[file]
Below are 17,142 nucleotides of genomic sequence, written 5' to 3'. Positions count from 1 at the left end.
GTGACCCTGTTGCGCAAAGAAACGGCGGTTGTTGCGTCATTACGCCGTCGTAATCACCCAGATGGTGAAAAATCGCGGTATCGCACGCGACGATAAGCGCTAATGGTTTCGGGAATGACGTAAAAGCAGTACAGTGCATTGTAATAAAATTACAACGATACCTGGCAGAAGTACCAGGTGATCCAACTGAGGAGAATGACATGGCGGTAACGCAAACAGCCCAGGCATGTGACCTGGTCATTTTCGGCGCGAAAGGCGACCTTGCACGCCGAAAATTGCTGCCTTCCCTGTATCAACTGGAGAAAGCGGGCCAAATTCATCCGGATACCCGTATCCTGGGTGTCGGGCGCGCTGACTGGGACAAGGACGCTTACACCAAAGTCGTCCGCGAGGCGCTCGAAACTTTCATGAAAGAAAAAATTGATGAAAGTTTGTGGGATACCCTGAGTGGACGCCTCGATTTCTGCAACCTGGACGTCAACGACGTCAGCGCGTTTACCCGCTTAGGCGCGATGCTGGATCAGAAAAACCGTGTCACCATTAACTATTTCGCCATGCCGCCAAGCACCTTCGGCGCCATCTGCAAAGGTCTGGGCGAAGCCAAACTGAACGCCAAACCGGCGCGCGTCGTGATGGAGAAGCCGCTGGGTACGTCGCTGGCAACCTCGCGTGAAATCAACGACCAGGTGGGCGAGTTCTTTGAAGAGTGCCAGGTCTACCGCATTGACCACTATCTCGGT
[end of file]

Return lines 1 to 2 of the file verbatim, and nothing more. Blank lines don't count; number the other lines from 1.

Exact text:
Below are 17,142 nucleotides of genomic sequence, written 5' to 3'. Positions count from 1 at the left end.
GTGACCCTGTTGCGCAAAGAAACGGCGGTTGTTGCGTCATTACGCCGTCGTAATCACCCAGATGGTGAAAAATCGCGGTATCGCACGCGACGATAAGCGCTAATGGTTTCGGGAATGACGTAAAAGCAGTACAGTGCATTGTAATAAAATTACAACGATACCTGGCAGAAGTACCAGGTGATCCAACTGAGGAGAATGACATGGCGGTAACGCAAACAGCCCAGGCATGTGACCTGGTCATTTTCGGCGCGAAAGGCGACCTTGCACGCCGAAAATTGCTGCCTTCCCTGTATCAACTGGAGAAAGCGGGCCAAATTCATCCGGATACCCGTATCCTGGGTGTCGGGCGCGCTGACTGGGACAAGGACGCTTACACCAAAGTCGTCCGCGAGGCGCTCGAAACTTTCATGAAAGAAAAAATTGATGAAAGTTTGTGGGATACCCTGAGTGGACGCCTCGATTTCTGCAACCTGGACGTCAACGACGTCAGCGCGTTTACCCGCTTAGGCGCGATGCTGGATCAGAAAAACCGTGTCACCATTAACTATTTCGCCATGCCGCCAAGCACCTTCGGCGCCATCTGCAAAGGTCTGGGCGAAGCCAAACTGAACGCCAAACCGGCGCGCGTCGTGATGGAGAAGCCGCTGGGTACGTCGCTGGCAACCTCGCGTGAAATCAACGACCAGGTGGGCGAGTTCTTTGAAGAGTGCCAGGTCTACCGCATTGACCACTATCTCGGT